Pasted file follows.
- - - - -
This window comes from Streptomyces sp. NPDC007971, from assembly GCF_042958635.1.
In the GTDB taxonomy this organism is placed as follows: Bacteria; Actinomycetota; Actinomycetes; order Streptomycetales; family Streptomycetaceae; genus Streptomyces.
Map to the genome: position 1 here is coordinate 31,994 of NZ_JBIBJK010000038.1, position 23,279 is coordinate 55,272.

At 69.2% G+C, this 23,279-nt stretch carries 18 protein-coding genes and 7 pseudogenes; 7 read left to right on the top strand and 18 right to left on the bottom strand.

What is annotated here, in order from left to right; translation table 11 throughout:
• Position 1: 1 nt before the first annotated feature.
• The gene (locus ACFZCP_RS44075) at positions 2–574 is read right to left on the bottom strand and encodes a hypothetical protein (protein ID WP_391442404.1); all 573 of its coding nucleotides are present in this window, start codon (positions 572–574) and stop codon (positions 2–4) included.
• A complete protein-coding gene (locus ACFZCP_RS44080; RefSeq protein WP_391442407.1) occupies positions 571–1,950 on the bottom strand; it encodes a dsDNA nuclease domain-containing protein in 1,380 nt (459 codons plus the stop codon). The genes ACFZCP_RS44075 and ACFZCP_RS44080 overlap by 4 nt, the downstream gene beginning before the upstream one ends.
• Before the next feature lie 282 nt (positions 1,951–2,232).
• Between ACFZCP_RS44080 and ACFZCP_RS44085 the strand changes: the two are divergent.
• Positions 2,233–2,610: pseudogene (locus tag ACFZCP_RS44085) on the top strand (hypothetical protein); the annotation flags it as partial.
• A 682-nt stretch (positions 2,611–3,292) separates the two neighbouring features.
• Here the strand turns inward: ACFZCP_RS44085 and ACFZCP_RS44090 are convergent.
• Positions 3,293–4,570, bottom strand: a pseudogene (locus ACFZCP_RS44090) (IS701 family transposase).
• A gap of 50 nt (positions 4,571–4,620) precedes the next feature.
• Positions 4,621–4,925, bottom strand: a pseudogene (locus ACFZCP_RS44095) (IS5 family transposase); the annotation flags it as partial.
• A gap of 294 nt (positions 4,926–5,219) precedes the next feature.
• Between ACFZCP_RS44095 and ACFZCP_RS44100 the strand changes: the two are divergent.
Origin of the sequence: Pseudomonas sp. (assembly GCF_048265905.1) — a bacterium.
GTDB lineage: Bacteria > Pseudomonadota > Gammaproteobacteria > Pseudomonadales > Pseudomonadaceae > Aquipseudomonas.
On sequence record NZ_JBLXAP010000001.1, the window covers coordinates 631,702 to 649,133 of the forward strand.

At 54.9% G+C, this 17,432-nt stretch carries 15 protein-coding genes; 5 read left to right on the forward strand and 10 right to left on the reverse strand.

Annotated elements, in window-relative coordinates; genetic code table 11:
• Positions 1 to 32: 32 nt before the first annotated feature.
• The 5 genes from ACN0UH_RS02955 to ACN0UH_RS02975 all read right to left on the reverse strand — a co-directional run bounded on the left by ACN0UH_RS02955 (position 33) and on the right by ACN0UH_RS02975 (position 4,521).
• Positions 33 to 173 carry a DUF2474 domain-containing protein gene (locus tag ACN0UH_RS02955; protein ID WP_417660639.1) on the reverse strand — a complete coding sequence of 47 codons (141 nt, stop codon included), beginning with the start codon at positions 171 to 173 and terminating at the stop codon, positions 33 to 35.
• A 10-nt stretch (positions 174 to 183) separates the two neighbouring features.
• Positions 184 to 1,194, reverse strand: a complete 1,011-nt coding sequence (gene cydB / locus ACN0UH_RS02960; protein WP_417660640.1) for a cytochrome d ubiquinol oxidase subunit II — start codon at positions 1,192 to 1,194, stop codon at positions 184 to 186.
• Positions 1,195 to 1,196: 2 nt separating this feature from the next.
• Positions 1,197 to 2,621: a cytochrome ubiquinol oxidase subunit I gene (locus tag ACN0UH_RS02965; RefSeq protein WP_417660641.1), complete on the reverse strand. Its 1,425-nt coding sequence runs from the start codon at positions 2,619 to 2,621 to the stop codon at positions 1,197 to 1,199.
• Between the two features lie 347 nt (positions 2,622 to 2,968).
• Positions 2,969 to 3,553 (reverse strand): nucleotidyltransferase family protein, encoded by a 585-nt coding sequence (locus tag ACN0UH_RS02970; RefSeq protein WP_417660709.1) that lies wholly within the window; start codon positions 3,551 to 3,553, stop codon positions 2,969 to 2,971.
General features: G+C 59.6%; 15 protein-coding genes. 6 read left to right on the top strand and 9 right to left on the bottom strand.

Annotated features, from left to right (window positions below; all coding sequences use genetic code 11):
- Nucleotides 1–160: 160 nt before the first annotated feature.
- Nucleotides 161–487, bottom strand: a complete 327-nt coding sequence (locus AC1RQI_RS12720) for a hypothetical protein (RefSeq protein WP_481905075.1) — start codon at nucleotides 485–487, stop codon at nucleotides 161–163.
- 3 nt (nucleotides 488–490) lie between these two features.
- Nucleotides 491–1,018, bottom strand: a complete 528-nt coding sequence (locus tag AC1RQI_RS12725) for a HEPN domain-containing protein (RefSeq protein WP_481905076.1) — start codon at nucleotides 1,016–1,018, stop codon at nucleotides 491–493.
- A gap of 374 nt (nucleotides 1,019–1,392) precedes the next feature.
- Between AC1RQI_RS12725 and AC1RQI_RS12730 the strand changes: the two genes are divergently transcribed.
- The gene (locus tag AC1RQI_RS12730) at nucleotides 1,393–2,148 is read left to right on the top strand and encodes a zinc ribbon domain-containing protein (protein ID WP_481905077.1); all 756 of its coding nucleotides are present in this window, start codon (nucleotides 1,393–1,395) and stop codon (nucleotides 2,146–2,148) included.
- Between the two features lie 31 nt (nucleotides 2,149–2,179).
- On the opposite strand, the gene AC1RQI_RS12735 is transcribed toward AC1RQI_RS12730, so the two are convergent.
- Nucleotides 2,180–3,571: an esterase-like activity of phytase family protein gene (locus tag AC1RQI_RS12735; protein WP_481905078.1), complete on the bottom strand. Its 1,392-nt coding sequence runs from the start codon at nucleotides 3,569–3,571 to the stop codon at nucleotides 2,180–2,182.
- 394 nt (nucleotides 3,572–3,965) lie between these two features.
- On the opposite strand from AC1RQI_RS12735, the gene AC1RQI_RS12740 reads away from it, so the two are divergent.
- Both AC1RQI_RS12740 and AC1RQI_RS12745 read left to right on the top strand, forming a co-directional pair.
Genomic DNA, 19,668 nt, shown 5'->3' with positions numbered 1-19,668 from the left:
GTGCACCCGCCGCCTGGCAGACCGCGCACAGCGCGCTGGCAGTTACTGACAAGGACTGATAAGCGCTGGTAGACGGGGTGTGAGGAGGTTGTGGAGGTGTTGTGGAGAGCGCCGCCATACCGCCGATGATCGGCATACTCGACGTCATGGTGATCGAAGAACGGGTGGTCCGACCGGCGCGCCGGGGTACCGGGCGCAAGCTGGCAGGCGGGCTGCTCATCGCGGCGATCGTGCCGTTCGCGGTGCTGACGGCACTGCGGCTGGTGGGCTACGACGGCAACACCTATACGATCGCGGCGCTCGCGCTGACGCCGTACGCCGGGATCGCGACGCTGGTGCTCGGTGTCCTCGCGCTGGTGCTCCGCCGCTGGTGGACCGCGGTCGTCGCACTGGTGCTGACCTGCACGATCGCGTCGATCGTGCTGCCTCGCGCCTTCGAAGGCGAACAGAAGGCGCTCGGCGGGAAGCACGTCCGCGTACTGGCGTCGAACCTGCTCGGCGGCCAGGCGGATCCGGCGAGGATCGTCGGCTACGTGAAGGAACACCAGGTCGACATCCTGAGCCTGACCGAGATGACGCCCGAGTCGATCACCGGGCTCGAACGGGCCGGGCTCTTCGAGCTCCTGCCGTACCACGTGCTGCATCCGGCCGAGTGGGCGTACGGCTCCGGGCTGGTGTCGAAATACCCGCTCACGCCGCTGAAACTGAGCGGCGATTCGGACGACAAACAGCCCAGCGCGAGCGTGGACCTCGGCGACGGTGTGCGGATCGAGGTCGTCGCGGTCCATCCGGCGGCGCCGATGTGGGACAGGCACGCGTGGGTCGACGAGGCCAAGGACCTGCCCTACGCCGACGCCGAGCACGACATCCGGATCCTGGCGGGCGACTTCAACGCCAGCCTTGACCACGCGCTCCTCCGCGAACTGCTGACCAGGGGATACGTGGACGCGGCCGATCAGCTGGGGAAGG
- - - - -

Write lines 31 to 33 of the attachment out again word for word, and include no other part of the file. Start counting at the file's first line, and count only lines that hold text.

• Between the two features lie 347 nt (positions 2,622 to 2,968).
• Positions 2,969 to 3,553 (reverse strand): nucleotidyltransferase family protein, encoded by a 585-nt coding sequence (locus tag ACN0UH_RS02970; RefSeq protein WP_417660709.1) that lies wholly within the window; start codon positions 3,551 to 3,553, stop codon positions 2,969 to 2,971.
General features: G+C 59.6%; 15 protein-coding genes. 6 read left to right on the top strand and 9 right to left on the bottom strand.